Bioavailability: The bioavailability of a nutrient in a certain food is the amount of that nutrient our bodies are capable of absorbing. In other words, it’s how much of a nutrient you actually receive. “Nutrients can be bound by proteins or can interfere with each other, so the level ingested and the level available can be quite different,” says Katz. For example, if you take a calcium supplement such as calcium carbonate, you will only absorb 40 percent, explains Fran Grossman, M.S., R.D., a nutritionist at Mount Sinai Medical Center in New York City.

Oftentimes the amount available is much less than the amount of nutrient in the food itself, which means learning about the bioavailability of foods in your diet is necessary for calculating not only how many vitamins you’re putting into your body but also how much of those vitamins and minerals your body is taking out of the food.

To illustrate the importance of bioavailability, consider the calcium in a half-cup of cooked spinach (120 mg) and a half-cup of milk (150 mg). It seems as though eating spinach should provide you with just slightly less calcium than milk. But it doesn’t even come close. While our bodies absorb 32 percent of the calcium in milk (or 48 mg), only 5 percent of the calcium in spinach is absorbed (6 mg). Bioavailability also varies by individuals. For instance, someone who is iron-deficient will absorb more iron from food than someone who has adequate iron stores.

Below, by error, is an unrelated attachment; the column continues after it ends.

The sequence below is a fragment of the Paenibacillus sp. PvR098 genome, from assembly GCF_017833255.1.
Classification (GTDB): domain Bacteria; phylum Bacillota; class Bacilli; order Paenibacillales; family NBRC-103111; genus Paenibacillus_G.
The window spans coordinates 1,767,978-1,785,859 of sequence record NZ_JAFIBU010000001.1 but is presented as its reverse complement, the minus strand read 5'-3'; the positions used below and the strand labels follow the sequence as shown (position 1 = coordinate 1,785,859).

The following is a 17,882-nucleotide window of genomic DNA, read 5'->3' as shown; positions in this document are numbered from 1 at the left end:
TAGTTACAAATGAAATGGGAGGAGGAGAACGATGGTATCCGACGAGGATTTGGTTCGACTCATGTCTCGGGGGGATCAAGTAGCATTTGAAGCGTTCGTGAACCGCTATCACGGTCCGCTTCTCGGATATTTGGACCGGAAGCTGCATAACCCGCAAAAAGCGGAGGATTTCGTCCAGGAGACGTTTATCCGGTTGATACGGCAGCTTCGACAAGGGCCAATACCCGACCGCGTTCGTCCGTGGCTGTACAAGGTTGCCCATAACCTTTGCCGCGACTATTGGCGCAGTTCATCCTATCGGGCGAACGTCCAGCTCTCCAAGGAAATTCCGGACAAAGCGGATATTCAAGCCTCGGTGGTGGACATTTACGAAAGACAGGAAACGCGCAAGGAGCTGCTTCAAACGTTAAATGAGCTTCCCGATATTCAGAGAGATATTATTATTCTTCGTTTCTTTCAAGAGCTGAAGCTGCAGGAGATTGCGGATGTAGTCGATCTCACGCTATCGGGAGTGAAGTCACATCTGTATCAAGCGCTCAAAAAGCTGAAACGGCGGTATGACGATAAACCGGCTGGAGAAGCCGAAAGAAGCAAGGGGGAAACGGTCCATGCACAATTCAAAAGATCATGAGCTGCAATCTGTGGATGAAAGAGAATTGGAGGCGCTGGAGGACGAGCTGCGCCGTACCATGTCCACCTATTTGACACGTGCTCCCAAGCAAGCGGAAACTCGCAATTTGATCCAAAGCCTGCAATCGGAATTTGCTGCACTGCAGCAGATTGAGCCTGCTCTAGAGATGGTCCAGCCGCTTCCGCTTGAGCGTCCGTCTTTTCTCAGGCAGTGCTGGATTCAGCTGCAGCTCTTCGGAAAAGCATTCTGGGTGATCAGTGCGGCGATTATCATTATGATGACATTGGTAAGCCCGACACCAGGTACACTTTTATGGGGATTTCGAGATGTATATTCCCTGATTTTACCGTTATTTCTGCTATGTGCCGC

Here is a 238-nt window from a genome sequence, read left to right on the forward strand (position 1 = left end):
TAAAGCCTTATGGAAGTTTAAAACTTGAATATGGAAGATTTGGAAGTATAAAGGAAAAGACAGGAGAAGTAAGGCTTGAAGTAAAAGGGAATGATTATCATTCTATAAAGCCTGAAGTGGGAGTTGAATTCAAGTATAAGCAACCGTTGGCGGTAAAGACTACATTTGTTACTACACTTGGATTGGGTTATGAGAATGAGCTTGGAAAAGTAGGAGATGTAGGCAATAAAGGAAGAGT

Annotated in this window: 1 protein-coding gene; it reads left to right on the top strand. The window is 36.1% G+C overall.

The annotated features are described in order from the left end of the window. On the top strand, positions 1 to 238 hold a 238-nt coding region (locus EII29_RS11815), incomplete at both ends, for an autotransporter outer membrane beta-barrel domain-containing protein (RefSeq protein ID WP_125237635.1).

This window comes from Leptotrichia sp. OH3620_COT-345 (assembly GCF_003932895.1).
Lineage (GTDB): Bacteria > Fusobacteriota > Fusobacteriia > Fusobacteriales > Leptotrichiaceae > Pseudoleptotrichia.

Metabolic Syndrome (aka Syndrome X): This syndrome describes a combination of risk factors for heart disease, stroke and type 2 diabetes, including abdominal obesity, blood fat disorders that cause plaque buildup in the artery walls, high blood pressure and insulin resistance, which refers to the body’s inability to properly process sugar. Other conditions associated with the syndrome include physical inactivity, aging, hormonal imbalance and genetic predisposition. “Generally, these risk factors can be reversed by adopting healthy eating and exercise habits,” says Joanne R. Lupton, Ph.D., a professor of nutrition at Texas A&M University.

Having at least three of the following measurements means that an individual has metabolic syndrome and is at increased risk for developing type 2 diabetes, coronary heart disease, heart attack or stroke.

Abdominal or waist circumference:
Men: greater than 40 inches
Women: greater than 35 inches
Triglycerides ( type of fat in blood stream) greater than 150 mg/dl
HDL cholesterol (high-density lipoprotein or “good” cholesterol)
Men: less than 40 mg/dl
Women: less than 50 mg/dl
High blood pressure (hypertension) over 130/85
Hyperglycemia (fasting blood sugar ) over 110 mg/dl

According to the National Heart, Lung, and Blood Institute (NHLBI) and the American Heart Association, metabolic syndrome affects more than 26 percent of adults, or more than 50 million Americans.